MISCHLER: Oh, OK. Thank you. Yes, I do know it. Oh, OK. White House press corps.
SHORTZ: White House press corps is it. And your last one: a saying expressed when two people come up with the same idea.
MISCHLER: I don't know. (unintelligible) said you owe me a...
MARTIN: That's right.
SHORTZ: I like that but...
MARTIN: And it's five words.
SHORTZ: It's not five-by-five.
MARTIN: Oh, you're right.
SHORTZ: Two people say you come up with the same idea at the same time and what do you say?
MISCHLER: I don't know. With five letters? I don't know.
MARTIN: I don't know either, Will.
SHORTZ: I'll just tell you. It's great minds think alike.
MARTIN: Oh yes.
MISCHLER: Oh, OK, OK, OK. I never used it in that situation. I've used it in other.
MARTIN: Still pretty good effort, AElfwine. Congratulations. That was great.
MISCHLER: Thank you.
MARTIN: And for playing our puzzle today, you'll get a WEEKEND EDITION lapel pin, as well as puzzle books and games. You can read all about it at NPR.org/slash puzzle.
And I know we don't have a local NPR member station in Cairo, but tell us, AElfwine, how do you tune in to our program?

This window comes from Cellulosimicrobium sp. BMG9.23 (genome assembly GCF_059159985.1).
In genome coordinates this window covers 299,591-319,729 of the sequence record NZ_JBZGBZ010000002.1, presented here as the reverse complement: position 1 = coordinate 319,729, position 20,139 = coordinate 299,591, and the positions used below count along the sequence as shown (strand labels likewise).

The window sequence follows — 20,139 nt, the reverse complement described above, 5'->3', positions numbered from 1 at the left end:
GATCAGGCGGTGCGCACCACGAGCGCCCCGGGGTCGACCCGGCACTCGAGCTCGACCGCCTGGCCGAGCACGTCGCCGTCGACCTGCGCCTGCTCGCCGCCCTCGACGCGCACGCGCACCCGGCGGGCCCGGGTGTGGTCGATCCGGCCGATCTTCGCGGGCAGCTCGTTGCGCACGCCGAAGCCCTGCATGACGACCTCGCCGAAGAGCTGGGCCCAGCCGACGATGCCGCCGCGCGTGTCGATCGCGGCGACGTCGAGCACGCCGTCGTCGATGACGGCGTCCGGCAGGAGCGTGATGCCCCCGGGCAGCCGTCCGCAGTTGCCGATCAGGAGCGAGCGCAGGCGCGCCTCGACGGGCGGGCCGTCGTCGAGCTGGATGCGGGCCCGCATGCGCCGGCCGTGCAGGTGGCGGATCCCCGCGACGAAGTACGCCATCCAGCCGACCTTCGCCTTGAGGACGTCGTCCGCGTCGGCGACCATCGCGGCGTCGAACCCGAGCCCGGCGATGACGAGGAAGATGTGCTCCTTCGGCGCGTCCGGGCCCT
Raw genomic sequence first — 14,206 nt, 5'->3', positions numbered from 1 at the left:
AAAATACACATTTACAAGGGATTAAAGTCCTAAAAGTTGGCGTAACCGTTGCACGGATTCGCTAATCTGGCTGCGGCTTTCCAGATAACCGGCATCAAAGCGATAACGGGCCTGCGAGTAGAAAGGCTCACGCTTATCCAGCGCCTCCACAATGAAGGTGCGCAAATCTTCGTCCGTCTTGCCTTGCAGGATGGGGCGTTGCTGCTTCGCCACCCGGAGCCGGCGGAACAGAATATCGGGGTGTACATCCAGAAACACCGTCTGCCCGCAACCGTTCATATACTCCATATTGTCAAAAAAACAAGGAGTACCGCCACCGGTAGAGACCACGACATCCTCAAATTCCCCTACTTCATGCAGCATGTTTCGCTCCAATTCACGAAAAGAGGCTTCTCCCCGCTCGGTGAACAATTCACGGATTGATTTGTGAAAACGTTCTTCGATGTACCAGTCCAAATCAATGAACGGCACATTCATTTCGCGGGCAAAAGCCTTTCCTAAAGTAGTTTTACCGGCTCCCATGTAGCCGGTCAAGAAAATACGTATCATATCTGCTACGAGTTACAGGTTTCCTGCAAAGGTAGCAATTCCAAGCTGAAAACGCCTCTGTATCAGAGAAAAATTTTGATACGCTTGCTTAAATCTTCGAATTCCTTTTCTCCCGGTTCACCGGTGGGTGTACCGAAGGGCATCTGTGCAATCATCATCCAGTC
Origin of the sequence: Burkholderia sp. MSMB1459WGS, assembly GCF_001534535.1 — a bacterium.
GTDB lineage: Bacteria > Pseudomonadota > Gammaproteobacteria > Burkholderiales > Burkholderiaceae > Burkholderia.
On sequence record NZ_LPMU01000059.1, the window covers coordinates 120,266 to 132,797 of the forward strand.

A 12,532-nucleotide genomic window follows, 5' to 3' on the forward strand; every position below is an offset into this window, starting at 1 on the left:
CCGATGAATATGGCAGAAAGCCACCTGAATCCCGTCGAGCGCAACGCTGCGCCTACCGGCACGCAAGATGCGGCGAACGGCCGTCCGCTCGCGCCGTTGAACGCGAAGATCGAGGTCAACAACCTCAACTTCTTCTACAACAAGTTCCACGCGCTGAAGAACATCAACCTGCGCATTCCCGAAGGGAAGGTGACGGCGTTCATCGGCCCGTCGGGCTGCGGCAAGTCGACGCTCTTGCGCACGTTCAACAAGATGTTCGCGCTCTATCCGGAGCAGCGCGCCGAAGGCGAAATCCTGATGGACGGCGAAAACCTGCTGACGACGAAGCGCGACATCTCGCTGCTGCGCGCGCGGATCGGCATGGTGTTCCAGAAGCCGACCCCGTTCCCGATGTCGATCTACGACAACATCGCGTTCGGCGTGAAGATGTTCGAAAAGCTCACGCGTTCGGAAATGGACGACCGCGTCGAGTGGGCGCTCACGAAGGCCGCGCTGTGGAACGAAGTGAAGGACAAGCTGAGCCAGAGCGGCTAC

MISCHLER: I listen to NPR.org.
MARTIN: Great, so you listen online to our website, NPR.org. AElfwine Mischler from Cairo, thanks so much for playing the puzzle this week.
MISCHLER: Thank you.
So, Will, what do you have for us next week?
SHORTZ: Yes, this week's challenge comes from listener Kevin Roberts of Norcross, Georgia. Name two fictional characters - the first one good, the second one bad. Each is a one-word name. Drop the last letter of the name of the first character. Read the remaining letters in order from left to right and the result will name a world capital. What is it?
So again, two fictional characters - the first one good, the second one bad - each is a one-word name. Drop the last letter of the name of the first character. Read the result from left to right and it will name a world capital. What capital is it?
MARTIN: When you have the answer, go to our website, NPR.org/puzzle and click on the Submit Your Answer link - just one entry per person, please. And our deadline for entries is Thursday, February 16th at 3 P.M. Eastern Time. Please include a phone number where we can reach you at about that time. And if you're the winner we'll give you a call, and you'll get to play on the air with the puzzle editor of The New York Times and WEEKEND EDITION's puzzle-master, Will Shortz.
Thanks so much, Will.
SHORTZ: Thanks, Rachel. Transcript provided by NPR, Copyright NPR.